Murad Khane

Kabul is not a city of squares but of narrow lanes. The narrow chaotic bazaar – the commercial space of workshops and the stores – around the great mosque, beside the Kabul River was kept entirely separate from the residential areas. If you had been permitted to penetrate the studded doors, tunnels, and passages that led from the bazaar to the residential lanes, you would have discovered generous courtyards, but these were private: inaccessible to all but the most intimate guests. Respectable families stayed behind the high walls of their compounds. They did not stand on on the mud roofs like the man who pretended to fly homing pigeons, peering surreptitiously into other men’s courtyards and they certainly did not spend their days, sauntering in the bazaar or squatting in the open spaces to bet on wrestling, cockfighting and dogfighting.

It was in 1639 that Ali Mardan, a Kurdish immigrant, first tried to give Kabul the equivalent of a square. He brought the idea from Persia, where his father, Ganj Ali Khan, forty years earlier, had demolished a square kilometer of shops and houses in the city center of Kirman. In their place he had laid out a new formal bazaar, of fired bricks and glittering blue tiles, and a piazza three hundred feet long and a hundred and fifty feet wide. Ali Mardan followed this model, tearing into the informal sprawl of mud shops in the center of Kabul. He replaced them with four straight vaulted arcades—the Char-Chatta—arranged in a cross. It was the center of this cross of shopping streets that formed Kabul’s first real public space—not at the scale of his father’s in Kirman—but a formal secular square nonetheless.Char-Chatta was famously beautiful, but because in December 1841 the Kabulis used this public space to display Sir William Macnaghten, the British resident in Kabul, on meat hooks, the British army demolished Ali Mardan’s bazaar in revenge.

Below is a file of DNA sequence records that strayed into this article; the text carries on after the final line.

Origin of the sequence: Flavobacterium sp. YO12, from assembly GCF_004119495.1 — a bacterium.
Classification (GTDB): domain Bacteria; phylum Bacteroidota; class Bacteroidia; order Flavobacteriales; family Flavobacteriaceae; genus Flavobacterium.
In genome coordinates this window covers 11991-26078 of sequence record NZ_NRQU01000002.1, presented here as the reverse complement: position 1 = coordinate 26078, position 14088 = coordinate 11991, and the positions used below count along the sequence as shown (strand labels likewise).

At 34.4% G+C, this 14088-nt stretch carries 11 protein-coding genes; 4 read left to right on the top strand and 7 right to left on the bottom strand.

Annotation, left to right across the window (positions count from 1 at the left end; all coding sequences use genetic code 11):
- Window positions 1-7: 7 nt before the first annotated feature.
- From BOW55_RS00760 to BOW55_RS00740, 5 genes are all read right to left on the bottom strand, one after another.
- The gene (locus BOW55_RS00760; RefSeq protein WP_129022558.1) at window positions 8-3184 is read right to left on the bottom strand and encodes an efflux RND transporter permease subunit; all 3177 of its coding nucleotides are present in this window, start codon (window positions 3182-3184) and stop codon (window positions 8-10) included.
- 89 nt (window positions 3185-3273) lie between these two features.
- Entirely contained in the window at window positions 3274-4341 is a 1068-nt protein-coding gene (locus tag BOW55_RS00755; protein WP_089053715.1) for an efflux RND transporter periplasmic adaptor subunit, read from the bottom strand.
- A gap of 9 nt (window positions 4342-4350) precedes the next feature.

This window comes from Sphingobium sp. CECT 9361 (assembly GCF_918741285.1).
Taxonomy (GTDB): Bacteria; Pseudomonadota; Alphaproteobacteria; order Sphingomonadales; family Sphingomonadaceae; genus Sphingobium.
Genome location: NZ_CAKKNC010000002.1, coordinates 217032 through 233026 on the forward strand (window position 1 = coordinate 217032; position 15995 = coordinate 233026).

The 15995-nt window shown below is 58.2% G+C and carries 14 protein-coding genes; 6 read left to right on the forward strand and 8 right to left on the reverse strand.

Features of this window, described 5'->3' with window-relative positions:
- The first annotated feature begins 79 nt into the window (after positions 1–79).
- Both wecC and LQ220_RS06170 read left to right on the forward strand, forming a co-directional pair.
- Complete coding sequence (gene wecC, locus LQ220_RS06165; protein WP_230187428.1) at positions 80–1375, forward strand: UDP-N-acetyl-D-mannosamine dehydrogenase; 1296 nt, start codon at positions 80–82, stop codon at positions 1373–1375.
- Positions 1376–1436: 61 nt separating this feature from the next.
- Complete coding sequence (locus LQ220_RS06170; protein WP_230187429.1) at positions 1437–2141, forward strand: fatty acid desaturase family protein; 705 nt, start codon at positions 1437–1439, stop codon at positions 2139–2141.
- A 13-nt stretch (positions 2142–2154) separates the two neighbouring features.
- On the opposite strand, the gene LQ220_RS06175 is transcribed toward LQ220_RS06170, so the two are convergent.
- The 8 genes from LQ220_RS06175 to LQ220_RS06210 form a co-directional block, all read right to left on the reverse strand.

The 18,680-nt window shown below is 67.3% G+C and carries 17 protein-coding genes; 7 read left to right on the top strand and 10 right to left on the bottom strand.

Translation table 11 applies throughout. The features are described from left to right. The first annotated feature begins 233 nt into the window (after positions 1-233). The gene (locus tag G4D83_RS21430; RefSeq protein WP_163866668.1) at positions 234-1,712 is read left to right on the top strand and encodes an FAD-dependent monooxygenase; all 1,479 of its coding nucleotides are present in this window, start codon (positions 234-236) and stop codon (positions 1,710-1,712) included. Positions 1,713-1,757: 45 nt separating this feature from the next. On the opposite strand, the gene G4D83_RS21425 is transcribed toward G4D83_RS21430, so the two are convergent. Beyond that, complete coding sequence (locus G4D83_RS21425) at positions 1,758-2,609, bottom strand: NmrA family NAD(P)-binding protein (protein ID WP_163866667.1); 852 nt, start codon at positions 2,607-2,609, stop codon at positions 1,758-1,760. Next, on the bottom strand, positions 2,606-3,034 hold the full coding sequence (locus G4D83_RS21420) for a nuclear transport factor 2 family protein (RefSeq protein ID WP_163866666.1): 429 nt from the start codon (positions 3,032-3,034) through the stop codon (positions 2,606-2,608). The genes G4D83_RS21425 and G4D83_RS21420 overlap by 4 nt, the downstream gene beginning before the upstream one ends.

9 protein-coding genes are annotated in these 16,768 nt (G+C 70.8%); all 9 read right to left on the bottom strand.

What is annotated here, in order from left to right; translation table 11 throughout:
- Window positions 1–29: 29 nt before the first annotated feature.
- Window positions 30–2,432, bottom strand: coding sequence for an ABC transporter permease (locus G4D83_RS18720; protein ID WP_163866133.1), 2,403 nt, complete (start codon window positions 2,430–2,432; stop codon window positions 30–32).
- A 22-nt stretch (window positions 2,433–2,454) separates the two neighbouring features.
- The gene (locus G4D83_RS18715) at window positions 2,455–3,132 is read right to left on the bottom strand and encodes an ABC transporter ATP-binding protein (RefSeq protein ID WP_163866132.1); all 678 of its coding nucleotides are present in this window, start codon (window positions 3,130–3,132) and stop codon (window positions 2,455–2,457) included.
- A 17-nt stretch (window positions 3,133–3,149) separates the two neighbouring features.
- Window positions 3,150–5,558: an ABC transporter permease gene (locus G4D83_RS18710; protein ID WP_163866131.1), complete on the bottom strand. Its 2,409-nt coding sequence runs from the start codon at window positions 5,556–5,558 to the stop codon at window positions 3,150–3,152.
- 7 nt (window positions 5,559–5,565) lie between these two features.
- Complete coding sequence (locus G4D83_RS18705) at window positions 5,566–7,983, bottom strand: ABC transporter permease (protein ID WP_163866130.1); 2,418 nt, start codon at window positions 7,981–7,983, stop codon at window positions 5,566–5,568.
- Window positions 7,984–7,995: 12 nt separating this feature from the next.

Squares are not natural phenomena, and in the absence of Ali Mardan, no one had the authority or confidence to impose a new architectural plan or stop a dense network of timber-framed shops from recolonizing the space. The Char-Chatta disappeared. One hundred and thirty years later, in 1971, an East German foreigner chose to emulate Ali Mardan by building another square. This time he planned to place the square not in the commercial bazaar but in the residential neighborhood of Murad Khane. Delighted by the new plan, the government issued a forcible acquisition order for the whole area, paid some limited compensation, and began by demolishing two traditional courtyard houses in the heart of the district.But before the plan could be implemented, the president of Afghanistan was assassinated by Russian Spetsnaz storm troopers; the Soviet Union invaded; and redevelopment was put on hold.

After the Soviet withdrawal, Murad Khane lay on the front line of the civil war. It was shelled from the city walls, residents were torn apart by rocket fire, and Ukbek militia bivouacked in the courtyards and burned the garden trees, wooden shutters, and panels for firewood. When the Taliban drove out the militia in 1995, the houses filled with refugees from outlying villages. During this whole period, no one built on the empty site, and no further houses were demolished. Forty years later, all that remained was the space where the two houses once stood, surrounded by the ancient residential streets of Murad Khane, a square in miniature.